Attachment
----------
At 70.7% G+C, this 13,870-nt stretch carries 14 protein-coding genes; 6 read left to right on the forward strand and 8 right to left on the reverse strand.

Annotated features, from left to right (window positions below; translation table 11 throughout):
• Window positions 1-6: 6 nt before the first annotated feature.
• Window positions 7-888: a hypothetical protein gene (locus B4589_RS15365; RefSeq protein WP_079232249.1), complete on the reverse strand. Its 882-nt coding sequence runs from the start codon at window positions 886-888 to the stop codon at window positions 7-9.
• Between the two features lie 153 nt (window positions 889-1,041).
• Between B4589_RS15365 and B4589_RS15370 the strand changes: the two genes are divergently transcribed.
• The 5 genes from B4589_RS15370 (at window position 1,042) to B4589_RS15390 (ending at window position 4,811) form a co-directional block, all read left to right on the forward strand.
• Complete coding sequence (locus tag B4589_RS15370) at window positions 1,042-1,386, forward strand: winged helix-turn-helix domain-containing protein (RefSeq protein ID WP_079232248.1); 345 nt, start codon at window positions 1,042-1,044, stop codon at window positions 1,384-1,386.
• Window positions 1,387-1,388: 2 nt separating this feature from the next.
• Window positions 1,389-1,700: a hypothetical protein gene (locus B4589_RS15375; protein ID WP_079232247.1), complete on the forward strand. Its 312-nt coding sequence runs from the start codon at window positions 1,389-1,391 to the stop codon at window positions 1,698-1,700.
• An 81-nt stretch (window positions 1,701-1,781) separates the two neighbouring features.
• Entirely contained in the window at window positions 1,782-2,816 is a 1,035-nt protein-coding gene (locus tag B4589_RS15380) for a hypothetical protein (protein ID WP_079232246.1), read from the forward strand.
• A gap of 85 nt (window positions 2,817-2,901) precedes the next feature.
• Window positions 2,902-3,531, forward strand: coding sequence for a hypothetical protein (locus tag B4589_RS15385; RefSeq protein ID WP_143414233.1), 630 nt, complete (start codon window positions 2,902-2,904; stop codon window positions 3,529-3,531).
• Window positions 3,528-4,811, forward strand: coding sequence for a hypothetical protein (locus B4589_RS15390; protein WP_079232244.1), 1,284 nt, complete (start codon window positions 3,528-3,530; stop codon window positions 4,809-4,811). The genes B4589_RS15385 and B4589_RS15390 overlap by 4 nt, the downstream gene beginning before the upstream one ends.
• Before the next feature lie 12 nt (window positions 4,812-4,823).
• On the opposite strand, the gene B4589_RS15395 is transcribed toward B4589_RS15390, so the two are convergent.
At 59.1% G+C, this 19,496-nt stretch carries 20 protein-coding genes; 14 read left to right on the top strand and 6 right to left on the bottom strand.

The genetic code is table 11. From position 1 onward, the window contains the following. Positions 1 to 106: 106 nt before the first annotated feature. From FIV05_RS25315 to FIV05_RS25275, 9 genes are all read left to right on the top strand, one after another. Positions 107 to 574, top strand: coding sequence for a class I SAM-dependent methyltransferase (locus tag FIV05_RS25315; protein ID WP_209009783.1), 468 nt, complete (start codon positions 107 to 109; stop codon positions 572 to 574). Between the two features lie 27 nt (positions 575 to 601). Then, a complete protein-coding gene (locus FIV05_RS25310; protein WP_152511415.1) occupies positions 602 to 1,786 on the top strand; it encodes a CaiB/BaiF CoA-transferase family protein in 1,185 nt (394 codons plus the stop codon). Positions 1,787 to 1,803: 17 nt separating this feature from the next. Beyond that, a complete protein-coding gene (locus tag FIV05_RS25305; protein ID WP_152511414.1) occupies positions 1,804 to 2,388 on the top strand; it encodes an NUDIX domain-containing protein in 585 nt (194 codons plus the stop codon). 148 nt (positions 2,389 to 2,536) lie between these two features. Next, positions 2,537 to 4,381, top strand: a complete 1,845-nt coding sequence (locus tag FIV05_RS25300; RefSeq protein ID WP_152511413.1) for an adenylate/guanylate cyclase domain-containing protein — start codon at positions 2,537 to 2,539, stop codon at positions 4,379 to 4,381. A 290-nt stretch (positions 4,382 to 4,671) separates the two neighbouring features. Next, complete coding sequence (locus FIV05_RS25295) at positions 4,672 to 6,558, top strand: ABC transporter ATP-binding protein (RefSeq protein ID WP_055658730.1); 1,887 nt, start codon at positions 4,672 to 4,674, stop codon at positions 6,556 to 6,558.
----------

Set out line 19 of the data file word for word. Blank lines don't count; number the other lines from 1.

The genetic code is table 11. From position 1 onward, the window contains the following. Positions 1 to 106: 106 nt before the first annotated feature. From FIV05_RS25315 to FIV05_RS25275, 9 genes are all read left to right on the top strand, one after another. Positions 107 to 574, top strand: coding sequence for a class I SAM-dependent methyltransferase (locus tag FIV05_RS25315; protein ID WP_209009783.1), 468 nt, complete (start codon positions 107 to 109; stop codon positions 572 to 574). Between the two features lie 27 nt (positions 575 to 601). Then, a complete protein-coding gene (locus FIV05_RS25310; protein WP_152511415.1) occupies positions 602 to 1,786 on the top strand; it encodes a CaiB/BaiF CoA-transferase family protein in 1,185 nt (394 codons plus the stop codon). Positions 1,787 to 1,803: 17 nt separating this feature from the next. Beyond that, a complete protein-coding gene (locus tag FIV05_RS25305; protein ID WP_152511414.1) occupies positions 1,804 to 2,388 on the top strand; it encodes an NUDIX domain-containing protein in 585 nt (194 codons plus the stop codon). 148 nt (positions 2,389 to 2,536) lie between these two features. Next, positions 2,537 to 4,381, top strand: a complete 1,845-nt coding sequence (locus tag FIV05_RS25300; RefSeq protein ID WP_152511413.1) for an adenylate/guanylate cyclase domain-containing protein — start codon at positions 2,537 to 2,539, stop codon at positions 4,379 to 4,381. A 290-nt stretch (positions 4,382 to 4,671) separates the two neighbouring features. Next, complete coding sequence (locus FIV05_RS25295) at positions 4,672 to 6,558, top strand: ABC transporter ATP-binding protein (RefSeq protein ID WP_055658730.1); 1,887 nt, start codon at positions 4,672 to 4,674, stop codon at positions 6,556 to 6,558.